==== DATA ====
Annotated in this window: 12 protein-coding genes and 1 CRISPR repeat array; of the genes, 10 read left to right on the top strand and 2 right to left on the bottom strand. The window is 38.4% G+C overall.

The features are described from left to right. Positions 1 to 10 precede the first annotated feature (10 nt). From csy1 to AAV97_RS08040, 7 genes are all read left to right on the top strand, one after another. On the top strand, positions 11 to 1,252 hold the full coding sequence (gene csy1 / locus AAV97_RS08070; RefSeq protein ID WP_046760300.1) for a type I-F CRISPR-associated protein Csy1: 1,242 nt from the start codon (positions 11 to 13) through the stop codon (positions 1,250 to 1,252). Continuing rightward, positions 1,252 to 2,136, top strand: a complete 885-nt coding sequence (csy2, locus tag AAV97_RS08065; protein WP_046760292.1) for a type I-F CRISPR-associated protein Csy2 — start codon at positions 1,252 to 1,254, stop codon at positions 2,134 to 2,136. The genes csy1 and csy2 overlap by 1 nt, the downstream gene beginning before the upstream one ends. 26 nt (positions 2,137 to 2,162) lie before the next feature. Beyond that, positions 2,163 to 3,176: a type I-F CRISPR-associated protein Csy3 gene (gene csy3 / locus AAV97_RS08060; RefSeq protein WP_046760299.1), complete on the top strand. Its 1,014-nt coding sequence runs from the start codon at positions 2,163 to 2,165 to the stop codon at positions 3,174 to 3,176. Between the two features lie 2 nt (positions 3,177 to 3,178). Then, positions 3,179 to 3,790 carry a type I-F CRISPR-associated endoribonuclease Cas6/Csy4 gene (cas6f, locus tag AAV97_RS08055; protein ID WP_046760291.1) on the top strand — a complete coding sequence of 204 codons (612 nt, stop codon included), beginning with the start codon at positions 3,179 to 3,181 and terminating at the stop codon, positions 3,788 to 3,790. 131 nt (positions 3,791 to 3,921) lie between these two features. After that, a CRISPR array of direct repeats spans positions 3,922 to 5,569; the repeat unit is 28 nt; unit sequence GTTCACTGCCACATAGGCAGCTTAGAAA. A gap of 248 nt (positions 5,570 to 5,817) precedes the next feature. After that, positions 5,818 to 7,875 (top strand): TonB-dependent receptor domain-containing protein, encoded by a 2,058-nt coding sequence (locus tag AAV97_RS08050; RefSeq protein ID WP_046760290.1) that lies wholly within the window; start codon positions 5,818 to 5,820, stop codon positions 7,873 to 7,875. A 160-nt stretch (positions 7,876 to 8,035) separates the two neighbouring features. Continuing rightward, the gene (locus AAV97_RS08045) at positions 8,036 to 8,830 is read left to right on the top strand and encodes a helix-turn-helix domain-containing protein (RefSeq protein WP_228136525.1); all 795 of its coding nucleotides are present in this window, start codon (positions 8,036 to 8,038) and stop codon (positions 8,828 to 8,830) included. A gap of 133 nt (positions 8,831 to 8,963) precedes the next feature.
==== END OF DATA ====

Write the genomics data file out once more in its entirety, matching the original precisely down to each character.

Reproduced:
Annotated in this window: 12 protein-coding genes and 1 CRISPR repeat array; of the genes, 10 read left to right on the top strand and 2 right to left on the bottom strand. The window is 38.4% G+C overall.

The features are described from left to right. Positions 1 to 10 precede the first annotated feature (10 nt). From csy1 to AAV97_RS08040, 7 genes are all read left to right on the top strand, one after another. On the top strand, positions 11 to 1,252 hold the full coding sequence (gene csy1 / locus AAV97_RS08070; RefSeq protein ID WP_046760300.1) for a type I-F CRISPR-associated protein Csy1: 1,242 nt from the start codon (positions 11 to 13) through the stop codon (positions 1,250 to 1,252). Continuing rightward, positions 1,252 to 2,136, top strand: a complete 885-nt coding sequence (csy2, locus tag AAV97_RS08065; protein WP_046760292.1) for a type I-F CRISPR-associated protein Csy2 — start codon at positions 1,252 to 1,254, stop codon at positions 2,134 to 2,136. The genes csy1 and csy2 overlap by 1 nt, the downstream gene beginning before the upstream one ends. 26 nt (positions 2,137 to 2,162) lie before the next feature. Beyond that, positions 2,163 to 3,176: a type I-F CRISPR-associated protein Csy3 gene (gene csy3 / locus AAV97_RS08060; RefSeq protein WP_046760299.1), complete on the top strand. Its 1,014-nt coding sequence runs from the start codon at positions 2,163 to 2,165 to the stop codon at positions 3,174 to 3,176. Between the two features lie 2 nt (positions 3,177 to 3,178). Then, positions 3,179 to 3,790 carry a type I-F CRISPR-associated endoribonuclease Cas6/Csy4 gene (cas6f, locus tag AAV97_RS08055; protein ID WP_046760291.1) on the top strand — a complete coding sequence of 204 codons (612 nt, stop codon included), beginning with the start codon at positions 3,179 to 3,181 and terminating at the stop codon, positions 3,788 to 3,790. 131 nt (positions 3,791 to 3,921) lie between these two features. After that, a CRISPR array of direct repeats spans positions 3,922 to 5,569; the repeat unit is 28 nt; unit sequence GTTCACTGCCACATAGGCAGCTTAGAAA. A gap of 248 nt (positions 5,570 to 5,817) precedes the next feature. After that, positions 5,818 to 7,875 (top strand): TonB-dependent receptor domain-containing protein, encoded by a 2,058-nt coding sequence (locus tag AAV97_RS08050; RefSeq protein ID WP_046760290.1) that lies wholly within the window; start codon positions 5,818 to 5,820, stop codon positions 7,873 to 7,875. A 160-nt stretch (positions 7,876 to 8,035) separates the two neighbouring features. Continuing rightward, the gene (locus AAV97_RS08045) at positions 8,036 to 8,830 is read left to right on the top strand and encodes a helix-turn-helix domain-containing protein (RefSeq protein WP_228136525.1); all 795 of its coding nucleotides are present in this window, start codon (positions 8,036 to 8,038) and stop codon (positions 8,828 to 8,830) included. A gap of 133 nt (positions 8,831 to 8,963) precedes the next feature.